Willow Smith opens up about challenges non-white women face in rock music

She shared the message she wants to send to young Black girls with her career.

Willow Smith, who recently released the pop-punk album "lately I feel EVERYTHING," says she wants to help create more space for women of color in rock music.

Speaking to BBC's "The YUNGBLUD Podcast," the "t r a n s p a r e n t s o u l" singer opened up on the obstacles women -- especially those of color -- face in the rock scene.

"I have seen it for so many years -- just the hate that not even just Black women [experience] but people of different colors, that aren't white, that want to come into rock music and into this space," the 20-year-old expressed.

She then shared what one of her goals is in her own career.

"I just hope that I can show young Black girls that ... despite the fact that people are telling us 'We shouldn't listen to this music. We shouldn't dress this way. We shouldn't sing this way.' -- We do it and do it to the fullest!" she said.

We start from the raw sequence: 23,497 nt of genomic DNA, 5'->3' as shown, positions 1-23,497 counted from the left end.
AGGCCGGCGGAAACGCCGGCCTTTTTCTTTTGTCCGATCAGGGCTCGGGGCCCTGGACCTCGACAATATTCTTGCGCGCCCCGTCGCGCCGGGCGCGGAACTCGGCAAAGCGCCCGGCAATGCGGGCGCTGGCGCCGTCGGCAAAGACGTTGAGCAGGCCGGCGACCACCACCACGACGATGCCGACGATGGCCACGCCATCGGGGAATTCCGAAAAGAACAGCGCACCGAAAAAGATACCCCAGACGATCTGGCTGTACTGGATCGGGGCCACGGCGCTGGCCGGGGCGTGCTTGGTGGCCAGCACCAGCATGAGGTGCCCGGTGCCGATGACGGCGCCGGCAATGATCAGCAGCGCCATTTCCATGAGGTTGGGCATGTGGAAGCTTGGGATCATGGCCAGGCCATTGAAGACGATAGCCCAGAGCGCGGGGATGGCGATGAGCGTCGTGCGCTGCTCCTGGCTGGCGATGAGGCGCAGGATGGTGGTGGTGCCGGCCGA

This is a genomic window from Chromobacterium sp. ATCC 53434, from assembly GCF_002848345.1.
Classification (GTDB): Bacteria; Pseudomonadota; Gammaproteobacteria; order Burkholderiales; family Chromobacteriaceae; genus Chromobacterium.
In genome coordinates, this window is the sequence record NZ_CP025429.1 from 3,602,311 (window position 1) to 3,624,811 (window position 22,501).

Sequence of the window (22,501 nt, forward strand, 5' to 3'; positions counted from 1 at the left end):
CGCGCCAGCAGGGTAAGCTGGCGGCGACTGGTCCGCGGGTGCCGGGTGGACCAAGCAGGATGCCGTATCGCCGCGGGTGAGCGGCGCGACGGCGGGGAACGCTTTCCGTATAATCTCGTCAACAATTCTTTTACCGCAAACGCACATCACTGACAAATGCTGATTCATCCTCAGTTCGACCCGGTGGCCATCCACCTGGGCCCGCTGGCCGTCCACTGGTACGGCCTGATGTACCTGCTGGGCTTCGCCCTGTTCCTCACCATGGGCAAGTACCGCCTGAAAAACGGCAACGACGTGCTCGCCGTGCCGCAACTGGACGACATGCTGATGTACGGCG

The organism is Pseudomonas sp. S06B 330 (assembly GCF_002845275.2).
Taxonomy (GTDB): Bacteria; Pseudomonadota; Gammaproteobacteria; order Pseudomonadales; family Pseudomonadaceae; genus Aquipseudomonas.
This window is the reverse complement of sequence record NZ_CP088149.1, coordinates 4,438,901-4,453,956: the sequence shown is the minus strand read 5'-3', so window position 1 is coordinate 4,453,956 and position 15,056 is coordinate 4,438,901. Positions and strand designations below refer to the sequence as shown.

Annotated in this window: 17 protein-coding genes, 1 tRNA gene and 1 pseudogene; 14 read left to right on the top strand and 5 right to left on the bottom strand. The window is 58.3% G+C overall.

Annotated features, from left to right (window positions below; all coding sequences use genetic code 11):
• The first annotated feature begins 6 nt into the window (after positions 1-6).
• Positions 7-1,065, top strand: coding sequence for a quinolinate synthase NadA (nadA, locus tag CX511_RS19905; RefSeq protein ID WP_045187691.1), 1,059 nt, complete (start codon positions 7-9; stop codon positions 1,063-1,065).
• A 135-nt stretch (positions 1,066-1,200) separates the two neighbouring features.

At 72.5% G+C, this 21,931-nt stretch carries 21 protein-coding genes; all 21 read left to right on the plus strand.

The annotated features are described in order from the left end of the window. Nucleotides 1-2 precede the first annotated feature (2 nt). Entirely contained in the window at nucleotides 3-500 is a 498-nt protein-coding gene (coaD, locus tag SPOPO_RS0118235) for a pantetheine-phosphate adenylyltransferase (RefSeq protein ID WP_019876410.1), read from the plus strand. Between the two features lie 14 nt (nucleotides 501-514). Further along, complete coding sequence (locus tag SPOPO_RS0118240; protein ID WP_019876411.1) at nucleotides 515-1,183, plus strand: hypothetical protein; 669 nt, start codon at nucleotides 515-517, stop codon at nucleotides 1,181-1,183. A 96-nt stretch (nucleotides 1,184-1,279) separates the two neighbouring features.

Agreeing that rock music embodies the spirit of rebellion and freedom, Smith continued, "Specifically what Black people had to experience in America -- I can't think of a better genre to scream and growl and be angry and express yourself than rock."

"Back in the day, Sister Rosetta Tharpe was one of the first Black women to pick up the electric guitar and that was in, what, the '40s or the '50s," she explained. "She was the grandmother of rock and roll and a lot of people don't know about her!"

Noting the many people of color who have contributed to rock over the decades -- such as her mother, Jada Pinkett Smith, the former lead singer of the nu metal band Wicked Wisdom -- Smith remarked, "We can't leave those people out!"

Smith also recently discussed the "intense racism" she says she saw her mother experience while on tour with her band, Wicked Wisdom. Read more about her reflection of her mother's time in the band here.

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